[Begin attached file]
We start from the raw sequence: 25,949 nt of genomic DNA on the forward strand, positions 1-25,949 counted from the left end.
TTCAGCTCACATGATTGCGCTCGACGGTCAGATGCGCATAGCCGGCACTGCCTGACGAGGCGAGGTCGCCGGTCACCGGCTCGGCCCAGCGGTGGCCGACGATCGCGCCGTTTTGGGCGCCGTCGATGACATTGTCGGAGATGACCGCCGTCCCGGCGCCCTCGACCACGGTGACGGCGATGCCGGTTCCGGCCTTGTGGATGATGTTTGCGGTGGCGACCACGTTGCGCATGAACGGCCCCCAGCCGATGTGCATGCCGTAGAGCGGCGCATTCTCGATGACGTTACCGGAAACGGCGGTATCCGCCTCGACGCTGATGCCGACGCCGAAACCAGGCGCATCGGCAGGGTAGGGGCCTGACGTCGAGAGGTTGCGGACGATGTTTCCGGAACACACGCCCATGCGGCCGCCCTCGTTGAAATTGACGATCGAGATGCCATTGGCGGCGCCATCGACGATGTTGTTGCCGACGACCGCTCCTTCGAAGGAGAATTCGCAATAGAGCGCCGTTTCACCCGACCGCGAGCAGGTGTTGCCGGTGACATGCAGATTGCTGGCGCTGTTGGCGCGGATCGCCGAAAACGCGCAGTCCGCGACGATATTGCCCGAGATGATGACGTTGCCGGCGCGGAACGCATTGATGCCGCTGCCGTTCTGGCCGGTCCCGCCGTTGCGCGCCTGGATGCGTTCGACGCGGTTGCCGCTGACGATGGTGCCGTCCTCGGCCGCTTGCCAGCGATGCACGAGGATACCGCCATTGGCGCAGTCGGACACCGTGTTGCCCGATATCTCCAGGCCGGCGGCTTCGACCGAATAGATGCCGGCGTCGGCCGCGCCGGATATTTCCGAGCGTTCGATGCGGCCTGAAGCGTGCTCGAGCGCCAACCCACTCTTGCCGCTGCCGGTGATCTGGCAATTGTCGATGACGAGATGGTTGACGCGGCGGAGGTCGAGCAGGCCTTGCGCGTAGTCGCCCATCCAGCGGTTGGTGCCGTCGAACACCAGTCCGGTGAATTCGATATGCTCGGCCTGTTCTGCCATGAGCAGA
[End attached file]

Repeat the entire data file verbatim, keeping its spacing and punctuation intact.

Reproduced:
We start from the raw sequence: 25,949 nt of genomic DNA on the forward strand, positions 1-25,949 counted from the left end.
TTCAGCTCACATGATTGCGCTCGACGGTCAGATGCGCATAGCCGGCACTGCCTGACGAGGCGAGGTCGCCGGTCACCGGCTCGGCCCAGCGGTGGCCGACGATCGCGCCGTTTTGGGCGCCGTCGATGACATTGTCGGAGATGACCGCCGTCCCGGCGCCCTCGACCACGGTGACGGCGATGCCGGTTCCGGCCTTGTGGATGATGTTTGCGGTGGCGACCACGTTGCGCATGAACGGCCCCCAGCCGATGTGCATGCCGTAGAGCGGCGCATTCTCGATGACGTTACCGGAAACGGCGGTATCCGCCTCGACGCTGATGCCGACGCCGAAACCAGGCGCATCGGCAGGGTAGGGGCCTGACGTCGAGAGGTTGCGGACGATGTTTCCGGAACACACGCCCATGCGGCCGCCCTCGTTGAAATTGACGATCGAGATGCCATTGGCGGCGCCATCGACGATGTTGTTGCCGACGACCGCTCCTTCGAAGGAGAATTCGCAATAGAGCGCCGTTTCACCCGACCGCGAGCAGGTGTTGCCGGTGACATGCAGATTGCTGGCGCTGTTGGCGCGGATCGCCGAAAACGCGCAGTCCGCGACGATATTGCCCGAGATGATGACGTTGCCGGCGCGGAACGCATTGATGCCGCTGCCGTTCTGGCCGGTCCCGCCGTTGCGCGCCTGGATGCGTTCGACGCGGTTGCCGCTGACGATGGTGCCGTCCTCGGCCGCTTGCCAGCGATGCACGAGGATACCGCCATTGGCGCAGTCGGACACCGTGTTGCCCGATATCTCCAGGCCGGCGGCTTCGACCGAATAGATGCCGGCGTCGGCCGCGCCGGATATTTCCGAGCGTTCGATGCGGCCTGAAGCGTGCTCGAGCGCCAACCCACTCTTGCCGCTGCCGGTGATCTGGCAATTGTCGATGACGAGATGGTTGACGCGGCGGAGGTCGAGCAGGCCTTGCGCGTAGTCGCCCATCCAGCGGTTGGTGCCGTCGAACACCAGTCCGGTGAATTCGATATGCTCGGCCTGTTCTGCCATGAGCAGA